In addition to the $160 million in taxpayer money, Fannie and Freddie themselves spent millions of dollars to defend former executives and directors before the government takeover. Freddie Mac had spent a total of $27.8 million. The expenses are significantly larger at Fannie Mae.
Legal costs incurred by Mr. Raines, Mr. Howard and Ms. Spencer in the roughly four and a half years prior to the government takeover totaled almost $63 million. The total incurred before the bailout by other high-level executives and board members was around $12 million, while an additional $18 million covered fees for lawyers for Fannie Mae officials below the level of executive vice president. Many of these individuals are provided lawyers because they are witnesses in the matters.
Employment contracts and company by-laws usually protect, or indemnify, executives and directors against liabilities, including legal fees associated with defending against such suits.
After the government moved to back Fannie and Freddie, the Federal Housing Finance Agency agreed to continue paying to defend the executives, with the taxpayers covering the costs.
But indemnification does not apply across the board. As is the case with many companies, Fannie Mae’s by-laws detail actions that bar indemnification for officers and directors. They include a person’s breach of the duty of loyalty to the company or its stockholders, actions taken that are not in good faith or intentional misconduct.
Richard S. Carnell, an associate professor at Fordham University Law School who was an assistant secretary of the Treasury for financial institutions during the 1990s, questions why Mr. Raines, Mr. Howard and others, given their conduct detailed in the Housing Enterprise Oversight report, are being held harmless by the government and receiving payment of legal bills as a result.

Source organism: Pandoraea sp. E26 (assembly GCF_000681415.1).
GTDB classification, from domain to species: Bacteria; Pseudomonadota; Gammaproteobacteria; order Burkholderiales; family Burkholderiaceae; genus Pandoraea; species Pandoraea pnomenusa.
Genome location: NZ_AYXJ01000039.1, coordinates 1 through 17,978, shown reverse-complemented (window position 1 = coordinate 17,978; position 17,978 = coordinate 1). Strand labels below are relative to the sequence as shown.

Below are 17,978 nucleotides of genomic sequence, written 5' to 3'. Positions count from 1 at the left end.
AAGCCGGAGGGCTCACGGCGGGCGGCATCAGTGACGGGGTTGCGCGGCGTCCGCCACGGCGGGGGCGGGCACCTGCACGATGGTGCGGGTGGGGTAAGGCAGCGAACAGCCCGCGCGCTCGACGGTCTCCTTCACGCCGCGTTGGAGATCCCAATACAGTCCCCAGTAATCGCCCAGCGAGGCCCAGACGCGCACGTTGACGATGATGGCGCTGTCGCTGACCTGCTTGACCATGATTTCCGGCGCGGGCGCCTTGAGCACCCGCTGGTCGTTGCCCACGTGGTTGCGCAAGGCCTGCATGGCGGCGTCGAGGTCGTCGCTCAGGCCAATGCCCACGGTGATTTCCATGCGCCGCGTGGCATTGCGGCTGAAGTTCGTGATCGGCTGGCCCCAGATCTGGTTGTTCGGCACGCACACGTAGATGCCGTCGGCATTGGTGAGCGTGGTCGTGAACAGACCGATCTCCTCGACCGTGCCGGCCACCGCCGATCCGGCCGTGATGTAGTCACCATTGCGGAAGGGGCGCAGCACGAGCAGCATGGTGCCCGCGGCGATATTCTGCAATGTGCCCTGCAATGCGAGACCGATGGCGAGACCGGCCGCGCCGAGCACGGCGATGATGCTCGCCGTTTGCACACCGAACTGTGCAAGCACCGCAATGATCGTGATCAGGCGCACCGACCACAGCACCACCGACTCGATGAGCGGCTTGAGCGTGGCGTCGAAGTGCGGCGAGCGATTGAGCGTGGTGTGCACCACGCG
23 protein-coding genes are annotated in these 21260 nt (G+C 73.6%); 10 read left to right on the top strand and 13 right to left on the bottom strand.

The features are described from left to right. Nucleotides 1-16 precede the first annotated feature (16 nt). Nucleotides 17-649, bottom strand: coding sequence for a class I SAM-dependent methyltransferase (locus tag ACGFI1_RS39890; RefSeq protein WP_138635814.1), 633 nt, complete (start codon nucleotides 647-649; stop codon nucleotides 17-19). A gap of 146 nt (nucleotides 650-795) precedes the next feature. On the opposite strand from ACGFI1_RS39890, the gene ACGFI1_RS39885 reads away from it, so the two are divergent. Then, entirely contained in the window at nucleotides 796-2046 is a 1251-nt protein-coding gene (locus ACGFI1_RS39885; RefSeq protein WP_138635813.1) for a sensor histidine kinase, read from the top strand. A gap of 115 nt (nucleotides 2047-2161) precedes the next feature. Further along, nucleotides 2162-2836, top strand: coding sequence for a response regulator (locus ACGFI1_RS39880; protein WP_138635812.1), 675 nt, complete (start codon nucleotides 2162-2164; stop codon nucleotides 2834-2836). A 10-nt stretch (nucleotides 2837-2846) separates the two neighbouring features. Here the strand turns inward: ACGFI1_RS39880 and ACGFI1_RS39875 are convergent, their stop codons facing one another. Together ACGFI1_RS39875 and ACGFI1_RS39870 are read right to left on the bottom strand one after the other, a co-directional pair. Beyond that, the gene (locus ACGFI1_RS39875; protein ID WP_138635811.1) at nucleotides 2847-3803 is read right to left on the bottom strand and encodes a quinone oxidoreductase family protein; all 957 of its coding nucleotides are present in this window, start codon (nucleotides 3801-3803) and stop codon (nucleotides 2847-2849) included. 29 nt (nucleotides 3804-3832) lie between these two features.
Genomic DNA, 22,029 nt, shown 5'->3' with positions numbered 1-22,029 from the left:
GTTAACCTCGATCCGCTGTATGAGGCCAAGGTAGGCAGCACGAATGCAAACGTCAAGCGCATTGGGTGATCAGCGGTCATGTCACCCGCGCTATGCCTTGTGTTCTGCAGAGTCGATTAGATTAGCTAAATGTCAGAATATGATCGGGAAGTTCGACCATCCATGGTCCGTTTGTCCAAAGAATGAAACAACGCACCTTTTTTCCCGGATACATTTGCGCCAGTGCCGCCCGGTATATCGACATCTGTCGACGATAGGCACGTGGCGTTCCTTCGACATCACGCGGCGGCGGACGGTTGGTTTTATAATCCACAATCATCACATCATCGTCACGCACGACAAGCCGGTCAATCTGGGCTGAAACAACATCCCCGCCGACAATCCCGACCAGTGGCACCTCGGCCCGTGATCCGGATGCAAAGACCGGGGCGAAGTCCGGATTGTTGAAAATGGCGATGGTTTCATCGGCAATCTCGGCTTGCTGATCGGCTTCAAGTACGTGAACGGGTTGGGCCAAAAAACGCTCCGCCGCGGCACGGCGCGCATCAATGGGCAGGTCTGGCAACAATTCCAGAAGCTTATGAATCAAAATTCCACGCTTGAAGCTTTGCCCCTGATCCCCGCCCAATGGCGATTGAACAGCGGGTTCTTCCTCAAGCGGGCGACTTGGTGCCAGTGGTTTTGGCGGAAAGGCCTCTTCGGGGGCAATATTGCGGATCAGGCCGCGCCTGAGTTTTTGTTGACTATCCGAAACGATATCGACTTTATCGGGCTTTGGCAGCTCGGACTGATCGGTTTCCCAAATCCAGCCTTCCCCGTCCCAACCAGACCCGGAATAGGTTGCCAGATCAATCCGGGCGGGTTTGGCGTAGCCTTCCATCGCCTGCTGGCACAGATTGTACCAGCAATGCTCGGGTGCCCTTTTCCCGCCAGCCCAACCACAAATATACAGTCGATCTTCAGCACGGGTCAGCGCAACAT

“Their duty of loyalty required them to put shareholders’ interests ahead of their own personal interests,” Mr. Carnell said. “Had they cared about the shareholders, they would not have staked Fannie’s reputation on dubious accounting. They defied their duty of loyalty and served themselves. At a moral level, they don’t deserve indemnification, much less payment of such princely sums.”
Asked why it has not cut off funding for these mounting legal bills, Edward J. DeMarco, the acting director of the Federal Housing Finance Agency, said: “I understand the frustration regarding the advancement of certain legal fees associated with ongoing litigation involving Fannie Mae and certain former employees. It is my responsibility to follow applicable federal and state law. Consequently, on the advice of counsel, I have concluded that the advancement of such fees is in the best interest of the conservatorship.”
If the former executives are found liable, they would be obligated to repay the government. But lawyers familiar with such disputes said it would be difficult to get individuals to repay sums as large as these. Lawyers for Mr. Raines, for example, have received almost $38 million so far, while Ms. Spencer’s bills exceed $31 million.
These individuals could bring further litigation to avoid repaying this money, legal specialists said.
Although the figures are not broken down by case, the largest costs are being generated by a lawsuit centering on accounting improprieties that erupted at Fannie Mae in 2004. This suit, a shareholder class action brought by the Ohio Public Employees Retirement System and the State Teachers Retirement System of Ohio, is being heard in federal court in Washington. Although it has been going on for six years, the judge has not yet set a trial date. Depositions are still being taken in the case, suggesting that it has much further to go with many more fees to be paid.
This article, headlined "Mortgage Giants Leave Legal Bills to the Taxpayers," first appeared in The New York Times.